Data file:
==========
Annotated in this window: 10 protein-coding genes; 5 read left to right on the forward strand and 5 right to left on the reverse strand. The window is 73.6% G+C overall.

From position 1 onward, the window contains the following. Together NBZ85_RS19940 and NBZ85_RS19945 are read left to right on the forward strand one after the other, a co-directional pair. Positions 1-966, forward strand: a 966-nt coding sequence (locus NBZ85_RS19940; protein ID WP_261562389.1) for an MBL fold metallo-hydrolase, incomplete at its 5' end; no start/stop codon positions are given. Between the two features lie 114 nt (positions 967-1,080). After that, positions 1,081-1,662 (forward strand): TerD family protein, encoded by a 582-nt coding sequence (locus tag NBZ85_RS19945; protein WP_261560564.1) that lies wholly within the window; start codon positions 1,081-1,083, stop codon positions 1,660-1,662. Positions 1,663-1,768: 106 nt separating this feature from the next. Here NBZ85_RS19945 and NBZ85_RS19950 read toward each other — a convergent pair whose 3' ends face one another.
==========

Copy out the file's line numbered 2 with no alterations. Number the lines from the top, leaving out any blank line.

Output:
From position 1 onward, the window contains the following. Together NBZ85_RS19940 and NBZ85_RS19945 are read left to right on the forward strand one after the other, a co-directional pair. Positions 1-966, forward strand: a 966-nt coding sequence (locus NBZ85_RS19940; protein ID WP_261562389.1) for an MBL fold metallo-hydrolase, incomplete at its 5' end; no start/stop codon positions are given. Between the two features lie 114 nt (positions 967-1,080). After that, positions 1,081-1,662 (forward strand): TerD family protein, encoded by a 582-nt coding sequence (locus tag NBZ85_RS19945; protein WP_261560564.1) that lies wholly within the window; start codon positions 1,081-1,083, stop codon positions 1,660-1,662. Positions 1,663-1,768: 106 nt separating this feature from the next. Here NBZ85_RS19945 and NBZ85_RS19950 read toward each other — a convergent pair whose 3' ends face one another.